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Author Topic: Antpitta  (Read 542 times)
pat
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« on: May 09, 2019, 08:24:14 PM »

Rejected in yesterday's 7-by-many game. Antpittas are a common (if hard to see) family of passerines in central and south America. Their counterparts on the other side of the globe are pittas, already accepted in Chi. I know some of my bird name suggestions have been considered a bit too rare for inclusion but I think antpitta definitely qualifies.
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Maudland
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« Reply #1 on: May 09, 2019, 09:12:09 PM »

Don't fancy your lunch much.
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pat
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« Reply #2 on: May 09, 2019, 09:32:07 PM »

Don't fancy your lunch much.

No comprendo.
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pat
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« Reply #3 on: May 09, 2019, 09:38:14 PM »

Ah, I get you now. Pitta bread. I guess thatís why pitta is already accepted!
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Maudland
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« Reply #4 on: May 09, 2019, 10:09:01 PM »

With added ants!
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mkenuk
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« Reply #5 on: May 09, 2019, 10:54:42 PM »

Sounds almost as bad as  'fly cemetery' which we used to love as kids........in some parts of the country, that is!

https://en.wikipedia.org/wiki/Flies%27_graveyard





 
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Maudland
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« Reply #6 on: May 09, 2019, 11:00:44 PM »

 Hungry
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TRex
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« Reply #7 on: May 10, 2019, 09:28:54 AM »

AFAIK, the bread is always spelt with a single 't': pita.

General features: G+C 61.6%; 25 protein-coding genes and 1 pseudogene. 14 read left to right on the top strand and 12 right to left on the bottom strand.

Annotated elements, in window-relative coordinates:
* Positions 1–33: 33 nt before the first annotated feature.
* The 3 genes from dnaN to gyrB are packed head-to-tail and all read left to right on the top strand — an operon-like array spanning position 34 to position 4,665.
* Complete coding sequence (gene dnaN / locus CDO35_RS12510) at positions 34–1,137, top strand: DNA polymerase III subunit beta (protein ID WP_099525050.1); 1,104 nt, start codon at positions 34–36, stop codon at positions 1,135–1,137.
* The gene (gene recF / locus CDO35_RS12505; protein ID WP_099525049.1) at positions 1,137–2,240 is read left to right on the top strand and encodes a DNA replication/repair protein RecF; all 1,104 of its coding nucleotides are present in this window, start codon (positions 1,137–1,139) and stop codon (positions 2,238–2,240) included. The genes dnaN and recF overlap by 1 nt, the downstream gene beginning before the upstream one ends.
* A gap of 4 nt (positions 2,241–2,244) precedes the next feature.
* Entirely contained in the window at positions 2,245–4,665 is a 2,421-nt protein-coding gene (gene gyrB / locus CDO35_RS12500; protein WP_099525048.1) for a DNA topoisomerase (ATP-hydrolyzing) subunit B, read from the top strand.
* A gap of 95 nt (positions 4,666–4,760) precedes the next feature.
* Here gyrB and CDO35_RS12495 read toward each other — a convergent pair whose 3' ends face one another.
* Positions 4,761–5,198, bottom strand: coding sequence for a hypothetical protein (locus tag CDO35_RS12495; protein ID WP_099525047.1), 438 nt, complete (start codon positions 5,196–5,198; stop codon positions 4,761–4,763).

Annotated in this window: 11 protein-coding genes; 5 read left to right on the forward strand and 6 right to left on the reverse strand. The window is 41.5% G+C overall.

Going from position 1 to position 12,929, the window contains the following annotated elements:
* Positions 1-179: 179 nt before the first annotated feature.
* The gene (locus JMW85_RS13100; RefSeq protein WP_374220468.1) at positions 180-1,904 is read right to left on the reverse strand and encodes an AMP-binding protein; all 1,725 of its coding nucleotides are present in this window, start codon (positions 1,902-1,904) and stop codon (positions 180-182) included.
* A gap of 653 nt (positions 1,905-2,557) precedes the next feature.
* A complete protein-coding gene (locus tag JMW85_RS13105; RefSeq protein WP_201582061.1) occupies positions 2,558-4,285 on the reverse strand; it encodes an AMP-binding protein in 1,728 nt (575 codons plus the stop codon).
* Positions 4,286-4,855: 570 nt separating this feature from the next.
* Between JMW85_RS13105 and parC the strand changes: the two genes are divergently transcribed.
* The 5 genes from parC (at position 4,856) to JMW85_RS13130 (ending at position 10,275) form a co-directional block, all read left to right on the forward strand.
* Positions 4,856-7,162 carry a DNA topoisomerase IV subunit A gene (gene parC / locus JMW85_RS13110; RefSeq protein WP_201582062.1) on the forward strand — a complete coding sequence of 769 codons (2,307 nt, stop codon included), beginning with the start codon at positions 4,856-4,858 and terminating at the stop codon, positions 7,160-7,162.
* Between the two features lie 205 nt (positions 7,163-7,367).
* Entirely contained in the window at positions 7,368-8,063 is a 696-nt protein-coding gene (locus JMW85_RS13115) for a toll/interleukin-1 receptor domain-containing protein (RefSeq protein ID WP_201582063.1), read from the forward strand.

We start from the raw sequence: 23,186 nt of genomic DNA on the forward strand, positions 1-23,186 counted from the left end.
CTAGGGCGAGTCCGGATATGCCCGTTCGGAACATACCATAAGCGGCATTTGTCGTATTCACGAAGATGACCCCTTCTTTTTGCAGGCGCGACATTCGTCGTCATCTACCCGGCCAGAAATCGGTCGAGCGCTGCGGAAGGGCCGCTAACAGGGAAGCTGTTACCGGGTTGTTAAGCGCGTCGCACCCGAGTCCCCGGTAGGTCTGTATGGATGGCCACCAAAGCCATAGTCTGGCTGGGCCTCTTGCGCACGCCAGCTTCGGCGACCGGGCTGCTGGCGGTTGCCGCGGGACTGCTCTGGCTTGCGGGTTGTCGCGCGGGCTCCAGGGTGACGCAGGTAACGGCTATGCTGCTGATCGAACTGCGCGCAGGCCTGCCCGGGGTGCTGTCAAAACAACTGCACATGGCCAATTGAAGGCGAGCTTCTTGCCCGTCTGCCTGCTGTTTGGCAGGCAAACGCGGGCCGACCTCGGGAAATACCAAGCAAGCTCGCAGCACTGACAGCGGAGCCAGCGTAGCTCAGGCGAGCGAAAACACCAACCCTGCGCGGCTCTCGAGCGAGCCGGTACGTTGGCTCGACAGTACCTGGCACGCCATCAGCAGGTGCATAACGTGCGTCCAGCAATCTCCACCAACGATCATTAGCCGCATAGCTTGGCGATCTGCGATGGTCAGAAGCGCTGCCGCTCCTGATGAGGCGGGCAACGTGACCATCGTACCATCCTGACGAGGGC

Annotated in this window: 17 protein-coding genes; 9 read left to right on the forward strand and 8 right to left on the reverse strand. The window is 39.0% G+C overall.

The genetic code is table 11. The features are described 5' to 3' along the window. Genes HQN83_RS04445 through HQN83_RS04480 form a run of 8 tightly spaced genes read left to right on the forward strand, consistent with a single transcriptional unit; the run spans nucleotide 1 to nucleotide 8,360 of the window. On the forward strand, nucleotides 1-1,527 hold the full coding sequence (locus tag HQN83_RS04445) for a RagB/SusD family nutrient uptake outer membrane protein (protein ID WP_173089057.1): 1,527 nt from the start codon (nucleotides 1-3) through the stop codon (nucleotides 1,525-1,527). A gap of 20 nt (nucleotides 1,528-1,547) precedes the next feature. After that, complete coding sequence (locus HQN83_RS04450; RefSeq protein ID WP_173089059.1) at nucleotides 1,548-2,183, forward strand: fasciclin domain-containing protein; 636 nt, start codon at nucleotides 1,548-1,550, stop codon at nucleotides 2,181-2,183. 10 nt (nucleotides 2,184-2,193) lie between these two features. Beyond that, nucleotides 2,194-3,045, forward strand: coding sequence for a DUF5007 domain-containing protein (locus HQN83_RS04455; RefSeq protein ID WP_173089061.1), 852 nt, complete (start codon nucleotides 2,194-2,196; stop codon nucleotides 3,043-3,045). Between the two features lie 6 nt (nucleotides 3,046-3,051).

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mkenuk
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« Reply #8 on: May 10, 2019, 10:21:51 AM »

COD spells both bread and bird as pitta and shows pita (the bread) as 'North American'.

« Last Edit: May 10, 2019, 10:39:42 AM by mkenuk » Logged
TRex
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« Reply #9 on: May 11, 2019, 05:06:15 AM »

The Wikipedia article says the double tee (tt) is 'British English'. So that raises some questions. How is it spelt in Australia, New Zealand, South Africa, etc? Do those who use a double tee pronounce the first vowel ɪ as in kit, lid, historic?

My Greek, Lebanese, Romanian, and Syrian friends all pronounce the first vowel as as in fleece, seed, mean, pedigree which favours the single tee. And both Greek (πίτα) and Romanian (pită) use a single tee.

So how did British English come up with a double tee?

Puzzled. Huh?
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pat
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« Reply #10 on: May 11, 2019, 08:25:20 AM »

No such problems with pronouncing or spelling pitta, the bird!  Demon
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mkenuk
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« Reply #11 on: May 11, 2019, 11:22:23 AM »

So how did British English come up with a double tee?

Puzzled. Huh?

I suspect (although I have no proof) that it has been modelled on the double z in the word pizza.
They are, after all, basically the same word, although one is Italian and one is Greek.
Many Italian restaurants started opening in UK in the 1960s, and European food became more popular after we joined the Common Market (aka the EEC / EU) in the 1970s.

As for pronunciation, I've always pronounced the word as a homophone of peter, although I have heard some people say it as pitter.

Finally, according to the COD, both bread and bird are pronounced in the same way - like peter.
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pat
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« Reply #12 on: May 11, 2019, 10:15:19 PM »

Finally, according to the COD, both bread and bird are pronounced in the same way - like peter.

I've never heard a birder call the bird a 'peter'. It's always 'pitter'.
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Linda
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« Reply #13 on: May 11, 2019, 11:53:20 PM »

Yes, Pat, as in "It's a pitter the cat's just had his tea!"   Demon
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mkenuk
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« Reply #14 on: May 12, 2019, 02:42:53 AM »

Finally, according to the COD, both bread and bird are pronounced in the same way - like peter.

I've never heard a birder call the bird a 'peter'. It's always 'pitter'.

You are quite right, Pat. I was confusing the long and short phonetic signs.
pitter for both bird and bread.

And to think I've been mispronouncing it all these years!

 Sad
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